• Post celebrates Hispanic Heritage Month

  • “Embracing, Enriching and Enabling America” was the theme for this year's Hispanic Heritage Month luncheon.

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  • Christopher Burnett | Staff Writer
    Capt. Carolina Cruz, an Adjutant General Corps officer and student currently in the Command and General Staff Officer Course, served as the guest speaker for the 2016 Hispanic Heritage Month luncheon on Oct. 13 at the Frontier Conference Center. “Embracing, Enriching and Enabling America” was the theme.
    Cruz is a native of Cartago, Valle del Cauca, Colombia. Her keynote address focused on herjourney as an immigrant and key people who influenced her military career.
    “I am representative of those Hispanic immigrants who will always be thankful for the opportunity to live their ‘American Dream,’” Cruz said. “My story exemplifies the challenges faced, and victories won, by some Hispanics during their individual journeys in America.”
    In his 2016 proclamation of Hispanic Heritage Month, President Barack Obama wrote, “Last year, Hispanic Americans saw the largest gains of any racial or ethnic group in median income and experienced among the greatest reductions in poverty.”
    In her speech, Cruz referenced that statement while emphasizing how the Hispanic community is contributing to such things as the nation’s economy.
    “I am proud of both my Colombian heritage and my U.S. citizenship,” Cruz said. “I have been exposed to the true meaning of hard work, perseverance and selfless service from a very young age. I am privileged to be an American soldier and wear the uniform that honors our past, present and future. Observances like today show a positive side of the Hispanic culture.”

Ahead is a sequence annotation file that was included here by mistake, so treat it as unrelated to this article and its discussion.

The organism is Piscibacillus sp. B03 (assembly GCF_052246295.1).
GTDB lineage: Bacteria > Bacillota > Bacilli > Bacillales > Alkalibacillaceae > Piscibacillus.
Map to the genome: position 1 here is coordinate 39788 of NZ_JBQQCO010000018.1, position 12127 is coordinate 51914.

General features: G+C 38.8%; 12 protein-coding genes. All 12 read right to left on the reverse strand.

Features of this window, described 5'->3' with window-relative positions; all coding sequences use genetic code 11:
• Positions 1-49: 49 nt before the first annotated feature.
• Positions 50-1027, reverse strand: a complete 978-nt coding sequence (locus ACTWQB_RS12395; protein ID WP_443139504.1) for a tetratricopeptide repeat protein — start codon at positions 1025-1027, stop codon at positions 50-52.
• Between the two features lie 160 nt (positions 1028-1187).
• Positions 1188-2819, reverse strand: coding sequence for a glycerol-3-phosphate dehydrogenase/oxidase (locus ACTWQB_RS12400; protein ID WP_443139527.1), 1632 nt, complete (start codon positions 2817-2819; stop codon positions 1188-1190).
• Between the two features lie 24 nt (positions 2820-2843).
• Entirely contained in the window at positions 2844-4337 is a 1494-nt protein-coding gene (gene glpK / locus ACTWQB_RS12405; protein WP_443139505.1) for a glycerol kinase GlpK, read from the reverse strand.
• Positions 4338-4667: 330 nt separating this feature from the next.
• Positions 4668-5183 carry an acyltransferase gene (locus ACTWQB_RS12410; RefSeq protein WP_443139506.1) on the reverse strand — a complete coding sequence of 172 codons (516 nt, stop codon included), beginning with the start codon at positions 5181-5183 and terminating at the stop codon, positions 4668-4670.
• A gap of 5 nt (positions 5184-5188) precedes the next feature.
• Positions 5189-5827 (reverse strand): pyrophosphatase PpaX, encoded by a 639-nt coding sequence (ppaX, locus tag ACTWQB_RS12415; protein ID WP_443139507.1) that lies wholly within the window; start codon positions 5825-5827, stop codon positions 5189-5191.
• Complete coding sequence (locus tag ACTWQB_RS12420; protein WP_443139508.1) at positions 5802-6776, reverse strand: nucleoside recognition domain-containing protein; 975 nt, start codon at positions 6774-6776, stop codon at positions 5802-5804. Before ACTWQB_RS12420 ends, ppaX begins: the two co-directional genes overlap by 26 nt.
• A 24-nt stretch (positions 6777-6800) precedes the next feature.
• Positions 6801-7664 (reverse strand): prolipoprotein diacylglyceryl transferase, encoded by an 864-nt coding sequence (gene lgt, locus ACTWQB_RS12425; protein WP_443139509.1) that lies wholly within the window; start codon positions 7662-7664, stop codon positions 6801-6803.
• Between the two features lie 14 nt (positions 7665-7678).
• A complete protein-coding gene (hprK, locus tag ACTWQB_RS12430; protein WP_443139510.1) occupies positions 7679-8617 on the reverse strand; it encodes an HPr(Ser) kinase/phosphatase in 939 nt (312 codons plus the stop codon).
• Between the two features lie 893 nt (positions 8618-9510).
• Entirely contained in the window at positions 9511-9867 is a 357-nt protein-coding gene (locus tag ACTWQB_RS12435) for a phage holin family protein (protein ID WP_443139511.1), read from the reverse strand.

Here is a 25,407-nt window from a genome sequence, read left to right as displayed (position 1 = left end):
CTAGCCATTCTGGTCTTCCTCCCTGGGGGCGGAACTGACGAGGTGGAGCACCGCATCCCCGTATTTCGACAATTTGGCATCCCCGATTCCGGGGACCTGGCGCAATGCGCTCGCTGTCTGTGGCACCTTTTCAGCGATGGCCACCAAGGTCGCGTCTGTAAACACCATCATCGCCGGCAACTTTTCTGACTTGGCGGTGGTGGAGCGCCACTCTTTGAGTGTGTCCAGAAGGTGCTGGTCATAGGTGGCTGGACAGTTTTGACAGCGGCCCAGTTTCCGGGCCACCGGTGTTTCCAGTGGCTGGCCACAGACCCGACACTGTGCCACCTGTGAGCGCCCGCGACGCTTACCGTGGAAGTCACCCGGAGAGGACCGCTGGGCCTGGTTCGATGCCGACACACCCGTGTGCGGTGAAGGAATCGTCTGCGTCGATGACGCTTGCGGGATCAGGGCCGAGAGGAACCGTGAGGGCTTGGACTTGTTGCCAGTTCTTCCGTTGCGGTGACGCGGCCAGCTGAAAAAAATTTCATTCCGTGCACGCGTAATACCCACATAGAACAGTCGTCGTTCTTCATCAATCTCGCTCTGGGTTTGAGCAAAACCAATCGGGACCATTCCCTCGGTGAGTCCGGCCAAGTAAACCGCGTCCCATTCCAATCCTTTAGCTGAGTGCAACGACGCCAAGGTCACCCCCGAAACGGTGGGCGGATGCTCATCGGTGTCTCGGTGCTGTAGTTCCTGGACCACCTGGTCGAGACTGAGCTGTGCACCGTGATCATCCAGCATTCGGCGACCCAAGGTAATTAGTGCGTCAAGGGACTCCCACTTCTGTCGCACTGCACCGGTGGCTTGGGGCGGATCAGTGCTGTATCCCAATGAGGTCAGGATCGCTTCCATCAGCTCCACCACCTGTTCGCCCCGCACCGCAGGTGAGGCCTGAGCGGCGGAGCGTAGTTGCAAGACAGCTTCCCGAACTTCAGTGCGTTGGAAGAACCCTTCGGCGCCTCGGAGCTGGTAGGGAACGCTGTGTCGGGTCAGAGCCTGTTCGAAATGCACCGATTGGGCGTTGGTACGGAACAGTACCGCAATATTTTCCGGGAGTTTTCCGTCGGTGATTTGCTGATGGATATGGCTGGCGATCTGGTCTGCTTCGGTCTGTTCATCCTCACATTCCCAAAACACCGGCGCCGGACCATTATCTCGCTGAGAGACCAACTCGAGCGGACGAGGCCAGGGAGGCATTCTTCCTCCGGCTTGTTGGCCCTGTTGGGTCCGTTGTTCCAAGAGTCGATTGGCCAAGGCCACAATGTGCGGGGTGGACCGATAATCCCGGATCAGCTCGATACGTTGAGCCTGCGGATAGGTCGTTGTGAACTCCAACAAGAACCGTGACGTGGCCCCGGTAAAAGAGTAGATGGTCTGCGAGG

Cruz told some of her family history and how, while still living in Colombia, her father held two jobs. Despite this determined work ethic, the cost of living made it difficult for her father to support the family financially. Her father subsequently immigrated to the United States, found employment and six years later was able to immigrate the entire family.
    “I was acquainted with the sacrifices that come from family separation,” Cruz said. “When my classmates (in Colombia) used to ask where my dad was, I remember answering proudly, ‘Mi papa vive en los Estados Unidos’ — ‘My dad lives in the USA.’ My dad used to mail us clothes, school supplies, Barbie (dolls), among other things.”
    Cruz, who entered the Army as a private, rose through the enlisted ranks before being selected to attend Officer Candidate School. She culminated her speech by correlating aspects of her military career with the elements of the 2016 Hispanic Heritage Month theme.
    “The theme for this year’s observance is ‘Embracing, Enriching, and Enabling’ — three words that lead to powerful results,” she said. “I thought of talking about some of the famous Hispanics who have had the greatest impact in our military. However, I decided to take a different approach.”
    Page 2 of 2 - Each year, the United States observes National Hispanic Heritage Month from Sept. 15 to Oct. 15 by celebrating the histories, cultures and contributions of American citizens whose ancestors came from Spain, Mexico, the Caribbean and Central and South America.
    The observation started in 1968 as Hispanic Heritage Week under President Lyndon Johnson and was expanded by President Ronald Reagan in 1988 to cover a 30-day period starting on Sept. 15 and ending on Oct. 15. Hispanic Heritage Month was enacted into law on Aug. 17, 1988, within Public Law 100-402.
    The day of Sept. 15 is significant because it is the anniversary of independence for Latin American countries Costa Rica, El Salvador, Guatemala, Honduras and Nicaragua. In addition, Mexico and Chile celebrate their independence days on Sept. 16 and Sept.18, respectively. Columbus Day, or Día de la Raza, which is Oct. 12, also falls within the month.
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